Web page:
Monday, September 05, 2005

War News for Monday, September 5, 2005 Bring 'em on: Two Iraqi policemen killed and five wounded when thirty insurgents attacked the Interior Ministry in Baghdad. Bring 'em on: US forces shoot six insurgents in Tal Afar. Bring 'em on: US detain six suspected insurgents in Baghdad. Bring 'em on: Sunni worshiper gunned down in at a mosque in Basra. Bring 'em on: Iraqi army officer killed by insurgents in Kirkuk. Bring 'em on: The bodies of two Sunni clerics and three men found three days after being arrested by Interior Ministry troops in Baghdad. Bring 'em on: Insurgent attack halts all oil exports from Kirkuk. Tragedy/Farce: Private cars will be only allowed to move on the roads every other day in an effort to ease gasoline shortage, said a new restriction announced by Iraq's government on Sunday. A statement issued by the cabinet said the cars whose plates end with even numbers and odd numbers will use the roads every other day.
Yea, and I bet those pipelines in Kirkuk will be repaired as soon as possible.
BBC - Under Fire Again: The BBC has launched an inquiry into allegations that its best-known radio presenter, the Today programme's John Humphrys, made scathing remarks about leading Labour figures. The controversy surrounding the presenter began yesterday when the Times reported that he told a recent Communication Directors' Forum that only politicians who lied could make it into government.
For those of you who are not aware is was the Today programme on BBC that exposed the non-existent threat of WMD that led to the suicide of weapons expert David Kelly, the firing of the BBC's CEO and the reporter who broke the story, and the whitewash that was the Hutton Inquiry.
Moonshine: A former ambassador to the United Nations insists that the London bombings are linked to the war in Iraq. Sir Crispin Tickell, who was Britain's permanent representative to the UN between 1987 and 1990, says it is "moonshine" to suggest the July 7 London blasts and the failed repeat attack on July 21 are unconnected to Britain's participation in the US-led March 2003 invasion. He also dismisses claims that the invasion is unconnected to a desire to control oil supplies. Blair ignores the elephant in the room: The British prime minister Tony Blair refused to comment on the announcement attributed to al-Qaida leader over the its claiming responsibility for London's explosion despite the persistence of journalists in a press conference held on Friday. War Crimes: The first of three major prosecutions involving alleged misconduct by British troops in Iraq will begin today with seven soldiers from the Parachute Regiment facing court martial for murder. Over the next six months the Army's conduct in post-war Iraq will come under the spotlight with senior officers on trial and the international War Crimes Act being used for the first time in Britain. Veterans in 2006:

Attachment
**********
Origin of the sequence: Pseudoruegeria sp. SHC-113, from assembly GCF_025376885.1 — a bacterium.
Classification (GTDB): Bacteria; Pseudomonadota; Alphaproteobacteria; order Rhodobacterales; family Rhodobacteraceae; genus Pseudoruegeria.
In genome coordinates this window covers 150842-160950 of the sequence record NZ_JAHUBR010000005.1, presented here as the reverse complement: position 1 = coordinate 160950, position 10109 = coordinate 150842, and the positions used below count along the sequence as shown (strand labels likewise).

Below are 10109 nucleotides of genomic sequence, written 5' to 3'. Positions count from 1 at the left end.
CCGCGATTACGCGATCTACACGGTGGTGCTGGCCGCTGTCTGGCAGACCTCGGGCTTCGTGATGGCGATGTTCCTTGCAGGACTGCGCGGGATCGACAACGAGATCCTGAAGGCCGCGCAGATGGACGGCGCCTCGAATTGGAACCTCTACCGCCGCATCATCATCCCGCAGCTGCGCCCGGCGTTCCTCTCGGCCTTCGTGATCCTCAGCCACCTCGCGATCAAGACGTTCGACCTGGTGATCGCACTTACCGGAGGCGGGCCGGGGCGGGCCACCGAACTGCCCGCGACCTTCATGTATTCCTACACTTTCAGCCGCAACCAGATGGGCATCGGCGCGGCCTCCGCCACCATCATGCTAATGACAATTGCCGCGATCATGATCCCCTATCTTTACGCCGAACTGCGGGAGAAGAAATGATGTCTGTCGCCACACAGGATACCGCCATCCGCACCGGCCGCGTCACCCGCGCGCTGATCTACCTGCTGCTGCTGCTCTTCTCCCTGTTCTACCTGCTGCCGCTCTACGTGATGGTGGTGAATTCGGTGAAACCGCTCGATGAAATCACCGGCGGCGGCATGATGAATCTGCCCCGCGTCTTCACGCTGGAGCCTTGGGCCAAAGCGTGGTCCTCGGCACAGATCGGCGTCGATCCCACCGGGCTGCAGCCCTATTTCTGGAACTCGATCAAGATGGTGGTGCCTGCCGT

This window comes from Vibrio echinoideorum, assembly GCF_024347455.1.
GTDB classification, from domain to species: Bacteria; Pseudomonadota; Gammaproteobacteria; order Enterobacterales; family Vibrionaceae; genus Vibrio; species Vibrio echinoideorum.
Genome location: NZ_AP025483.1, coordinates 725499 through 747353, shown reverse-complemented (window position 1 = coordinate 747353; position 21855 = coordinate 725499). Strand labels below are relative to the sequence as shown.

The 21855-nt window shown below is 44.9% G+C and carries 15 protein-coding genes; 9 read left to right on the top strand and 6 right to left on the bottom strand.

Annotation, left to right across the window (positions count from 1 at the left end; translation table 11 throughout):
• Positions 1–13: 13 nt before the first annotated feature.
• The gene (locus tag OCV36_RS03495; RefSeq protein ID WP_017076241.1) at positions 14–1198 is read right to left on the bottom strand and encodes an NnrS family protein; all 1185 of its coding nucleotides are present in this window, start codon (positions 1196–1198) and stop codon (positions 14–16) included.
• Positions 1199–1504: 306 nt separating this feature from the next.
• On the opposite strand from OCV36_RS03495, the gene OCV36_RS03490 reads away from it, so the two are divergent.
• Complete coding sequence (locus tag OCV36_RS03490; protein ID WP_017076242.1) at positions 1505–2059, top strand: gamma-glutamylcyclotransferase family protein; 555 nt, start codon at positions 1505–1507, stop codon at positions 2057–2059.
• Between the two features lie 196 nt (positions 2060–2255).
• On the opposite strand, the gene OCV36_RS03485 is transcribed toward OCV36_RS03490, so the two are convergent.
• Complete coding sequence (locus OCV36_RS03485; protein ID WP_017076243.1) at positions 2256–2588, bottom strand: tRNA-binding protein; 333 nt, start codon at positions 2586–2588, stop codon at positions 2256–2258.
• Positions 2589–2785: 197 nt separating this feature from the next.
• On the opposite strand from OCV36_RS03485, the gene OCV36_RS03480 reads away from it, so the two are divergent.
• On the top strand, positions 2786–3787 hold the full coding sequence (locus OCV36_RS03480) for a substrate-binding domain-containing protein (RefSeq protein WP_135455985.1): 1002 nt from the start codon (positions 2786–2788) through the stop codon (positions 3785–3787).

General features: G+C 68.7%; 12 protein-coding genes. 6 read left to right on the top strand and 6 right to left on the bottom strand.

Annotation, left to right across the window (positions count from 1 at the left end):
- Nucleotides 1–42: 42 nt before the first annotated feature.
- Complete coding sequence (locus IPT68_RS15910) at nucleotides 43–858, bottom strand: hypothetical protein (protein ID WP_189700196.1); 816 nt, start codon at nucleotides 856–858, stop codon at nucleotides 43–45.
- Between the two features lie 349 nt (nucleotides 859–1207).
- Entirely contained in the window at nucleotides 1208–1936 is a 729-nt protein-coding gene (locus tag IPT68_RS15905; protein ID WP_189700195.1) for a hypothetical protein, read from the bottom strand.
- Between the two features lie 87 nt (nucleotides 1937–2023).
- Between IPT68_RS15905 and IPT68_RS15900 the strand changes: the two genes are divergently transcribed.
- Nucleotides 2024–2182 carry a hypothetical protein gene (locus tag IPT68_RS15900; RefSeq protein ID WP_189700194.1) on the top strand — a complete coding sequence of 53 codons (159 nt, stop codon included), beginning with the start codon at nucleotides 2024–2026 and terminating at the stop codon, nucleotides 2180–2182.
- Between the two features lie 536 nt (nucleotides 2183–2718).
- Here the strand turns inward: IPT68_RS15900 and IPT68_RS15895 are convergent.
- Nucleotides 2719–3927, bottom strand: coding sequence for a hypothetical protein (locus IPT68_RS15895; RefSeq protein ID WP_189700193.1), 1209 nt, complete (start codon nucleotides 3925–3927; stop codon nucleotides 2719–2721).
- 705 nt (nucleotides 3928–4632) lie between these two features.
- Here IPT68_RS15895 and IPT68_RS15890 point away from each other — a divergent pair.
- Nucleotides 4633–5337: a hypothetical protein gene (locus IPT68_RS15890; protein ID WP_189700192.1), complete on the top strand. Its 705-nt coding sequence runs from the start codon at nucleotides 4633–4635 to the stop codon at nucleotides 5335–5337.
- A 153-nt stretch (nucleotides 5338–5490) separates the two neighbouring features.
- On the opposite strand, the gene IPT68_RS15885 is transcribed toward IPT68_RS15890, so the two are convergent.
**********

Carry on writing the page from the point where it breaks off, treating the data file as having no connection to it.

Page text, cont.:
All three question the current policy in Iraq. "When I was in Iraq, quite frankly I became disheartened with our government. I think our government wasn't doing enough to support our troops," said Murphy, who won a Bronze Star as an 82nd Airborne Division captain. He has also taught at the U.S. Military Academy at West Point. Like the others, Walz insists the military experience "is not the linchpin" of his candidacy, "but one piece of my character." But he says that fatigue over the war in Iraq is evident in the faces and questions of the people he is meeting on the campaign trail. "The first lesson from Vietnam was always support the troops – the American public is there" as far as Iraq is concerned, he said. "The second lesson of Vietnam is always question the mission, and we're not doing that. The American people are smart and they deserve to know what the plan is."
Forgotten: Prime Minister Ibrahim Jaafari has held up the sympathy expressed by Iraqi Sunnis for the disaster during a Shiite religious festival as a lesson to Arab governments whose relations with Baghdad remain cool. "Qatar felt sorry for those who were killed by Katrina, which is indeed sad, and sent them $100 million. Other countries did so too," Mr Jaafari said. Quick fix on Saddam Trial: Stressing that he was voicing a personal opinion, Kubba said that if Saddam were convicted for the Dujail killings, trials for other crimes might be shelved and the sentence carried out quickly. Not enough troops in Mississippi: 300 U.S. airmen deployed in Iraq and Afghanistan will return to Mississippi to assist their families cope with the aftermath of the deadly Hurricane Katrina, officials said on Saturday. "The U.S. Central Command Air Forces is sending 300 Active Duty and Air Force Reserve Airmen home who were assigned to Keesler Air Force Base (in Biloxi, Mississippi) so they can attend to their families' needs after Hurricane Katrina," Captain David Small said Saturday. Collision: A US Navy submarine collided with a Turkish merchant ship in the Persian Gulf early today, the U.S. Navy reported. No one was hurt on either vessel. The USS Philadelphia was travelling on the surface of the Gulf when it slammed into the Turkish-flagged M/V Yaso Aysen, a cargo ship, at about 2am local time, the US Navy 5th Fleet Headquarters in Bahrain reported in a statement.